With the Supreme Court declaring Section 57 of the Aadhaar Act as unconstitutional, it is no longer mandatory for bank account-holders, e-wallet users and mobile subscribers to use their Aadhaar number. Experts believe this is a landmark decision by the Supreme Court in relation to the overall cyber security landscape, which is increasing becoming complex. Hence, linking of Aadhaar to several accounts and confidential details raised the issue of privacy time and again.
India’s Aadhaar program, which has been criticised due to its centralization of sensitive biometric information, is now under fire from a different quarter. This time the possibility of a breach into the Aadhaar system has emerged from the end point—the enrolment system that was deployed across the country and managed by private entities responsible for collecting people’s biometric and demographic information.
A report by Huffington Post has revealed a vulnerability created by running a patch derived from an earlier, less secure version of the software. The vulnerability targets essential technical oversight for enrolment officers, allowing an individual to spoof the software’s login with a high quality photograph instead of an iris scan.
enrolment officers (and their proxies) are now able to log in and run multiple versions of the software at the same time and at unauthorised locations.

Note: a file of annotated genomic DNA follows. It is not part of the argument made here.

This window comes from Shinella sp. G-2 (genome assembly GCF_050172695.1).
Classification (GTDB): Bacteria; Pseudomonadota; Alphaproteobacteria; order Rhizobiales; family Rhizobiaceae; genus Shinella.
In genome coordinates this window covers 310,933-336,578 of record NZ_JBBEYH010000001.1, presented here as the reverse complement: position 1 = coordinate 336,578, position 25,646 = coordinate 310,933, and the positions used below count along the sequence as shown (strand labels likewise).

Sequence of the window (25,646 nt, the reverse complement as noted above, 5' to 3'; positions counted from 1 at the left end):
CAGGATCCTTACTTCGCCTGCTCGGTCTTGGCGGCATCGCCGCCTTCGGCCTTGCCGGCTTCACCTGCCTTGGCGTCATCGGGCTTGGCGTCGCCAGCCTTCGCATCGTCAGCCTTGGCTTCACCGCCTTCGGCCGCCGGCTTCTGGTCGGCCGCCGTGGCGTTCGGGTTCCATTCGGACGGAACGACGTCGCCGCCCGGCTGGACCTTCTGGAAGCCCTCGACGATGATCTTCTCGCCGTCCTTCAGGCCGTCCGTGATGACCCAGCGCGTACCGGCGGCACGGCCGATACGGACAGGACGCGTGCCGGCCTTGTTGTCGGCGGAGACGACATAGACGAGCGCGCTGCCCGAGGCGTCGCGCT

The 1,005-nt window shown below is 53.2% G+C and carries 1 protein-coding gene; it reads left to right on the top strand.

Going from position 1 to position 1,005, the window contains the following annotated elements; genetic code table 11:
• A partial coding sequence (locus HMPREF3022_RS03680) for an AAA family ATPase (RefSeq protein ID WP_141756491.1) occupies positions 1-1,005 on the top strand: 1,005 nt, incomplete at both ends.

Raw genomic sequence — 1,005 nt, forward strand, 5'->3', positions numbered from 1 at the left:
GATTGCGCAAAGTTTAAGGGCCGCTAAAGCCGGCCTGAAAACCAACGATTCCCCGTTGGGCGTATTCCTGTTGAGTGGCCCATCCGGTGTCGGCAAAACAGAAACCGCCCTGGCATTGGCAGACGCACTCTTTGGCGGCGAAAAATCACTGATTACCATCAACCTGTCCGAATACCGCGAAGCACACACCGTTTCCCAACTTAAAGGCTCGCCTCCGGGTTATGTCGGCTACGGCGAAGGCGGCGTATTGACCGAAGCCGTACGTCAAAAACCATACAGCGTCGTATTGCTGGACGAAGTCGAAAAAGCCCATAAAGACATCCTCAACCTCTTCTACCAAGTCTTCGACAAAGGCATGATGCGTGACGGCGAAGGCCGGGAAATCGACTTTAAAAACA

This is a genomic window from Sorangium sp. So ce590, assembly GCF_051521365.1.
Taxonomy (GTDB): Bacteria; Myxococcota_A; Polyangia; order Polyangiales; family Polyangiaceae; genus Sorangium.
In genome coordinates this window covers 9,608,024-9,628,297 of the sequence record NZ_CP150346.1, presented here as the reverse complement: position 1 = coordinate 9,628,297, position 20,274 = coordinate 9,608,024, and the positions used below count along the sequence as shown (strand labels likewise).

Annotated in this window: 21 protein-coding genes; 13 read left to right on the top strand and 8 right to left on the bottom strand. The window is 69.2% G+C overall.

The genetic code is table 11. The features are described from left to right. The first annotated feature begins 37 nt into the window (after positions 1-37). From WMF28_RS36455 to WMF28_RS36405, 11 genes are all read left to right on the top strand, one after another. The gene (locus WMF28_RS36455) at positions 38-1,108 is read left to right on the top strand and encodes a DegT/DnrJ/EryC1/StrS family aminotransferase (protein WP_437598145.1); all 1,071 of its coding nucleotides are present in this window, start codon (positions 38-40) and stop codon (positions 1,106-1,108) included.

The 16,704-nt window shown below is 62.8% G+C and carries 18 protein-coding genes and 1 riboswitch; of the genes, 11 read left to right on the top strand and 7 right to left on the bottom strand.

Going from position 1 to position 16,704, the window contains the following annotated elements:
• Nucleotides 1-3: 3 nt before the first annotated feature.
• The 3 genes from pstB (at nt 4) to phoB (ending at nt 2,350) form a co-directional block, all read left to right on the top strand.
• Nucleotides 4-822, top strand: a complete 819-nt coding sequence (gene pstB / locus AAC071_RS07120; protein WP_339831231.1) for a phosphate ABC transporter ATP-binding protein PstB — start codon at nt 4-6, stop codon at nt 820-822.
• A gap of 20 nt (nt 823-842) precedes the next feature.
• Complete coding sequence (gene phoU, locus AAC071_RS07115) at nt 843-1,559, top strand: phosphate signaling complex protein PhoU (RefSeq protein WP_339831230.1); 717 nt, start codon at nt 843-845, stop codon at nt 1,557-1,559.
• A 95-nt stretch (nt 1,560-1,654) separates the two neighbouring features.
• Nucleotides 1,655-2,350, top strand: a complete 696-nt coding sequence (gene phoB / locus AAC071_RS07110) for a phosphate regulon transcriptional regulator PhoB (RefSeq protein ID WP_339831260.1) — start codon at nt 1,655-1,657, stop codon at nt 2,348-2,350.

In fact, those who have already linked their Aadhaar number with bank account and mobile numbers can delink it. Some banks have already started allowing customers to delink Aadhaar number from their account numbers and others will soon follow suit.
This ability of unauthorised users being able to access the enrolment system has in turn opened up three possibilities. First, a resident with an existing Aadhaar number can seek to obtain a duplicate Aadhaar for fraudulent activities. Second, the information of an existing Aadhaar user may be altered by an unauthorised enrolment operator. Third, a non-resident may obtain an Aadhaar number by submitting forged/falsified documents to one of these unauthorised enrolment agents
“The Supreme Court’s judgment around the constitutional validity of Aadhaar Act shall be seen as a milestone in the ongoing journey and not an end by any means. This judgment clarifies the voluntary usage of Aadhaar but in reality it preserves the core aspects by stopping leakage of public money to unscrupulous elements by mandating the use of Aadhaar for availing any government subsidies and benefits, as well as stopping the money laundering by mandating the linkage of PAN cards with the Aadhar,” said Rana Gupta, Vice President – APAC Sales, Identity and Data Protection, Gemalto.
Ramesh Mamgain, Area Vice President, India and SAARC Region, Commvault India said, “The Supreme Court of India has made the right decision by de-linking Aadhaar data from mobile phone and bank accounts. This will go a long way in protecting user data and ensuring that there are fewer risks in data leakages. However, private enterprises will need to get their act together quickly to migrate to GDPR norms and ensure that secondary data is managed securely across locations.”
Despite the amount of data leaks and growing privacy concerns, the Aadhaar Card scheme has enrolled 1.2 billion Indians and allowed a lot of people to access government services. Last year, in August, the Supreme Court declared that privacy was a fundamental right. Experts believe, minimizing the use of Aadhaar in private sector businesses and institutions will reduce the risk of identity theft and other forms of forgeries.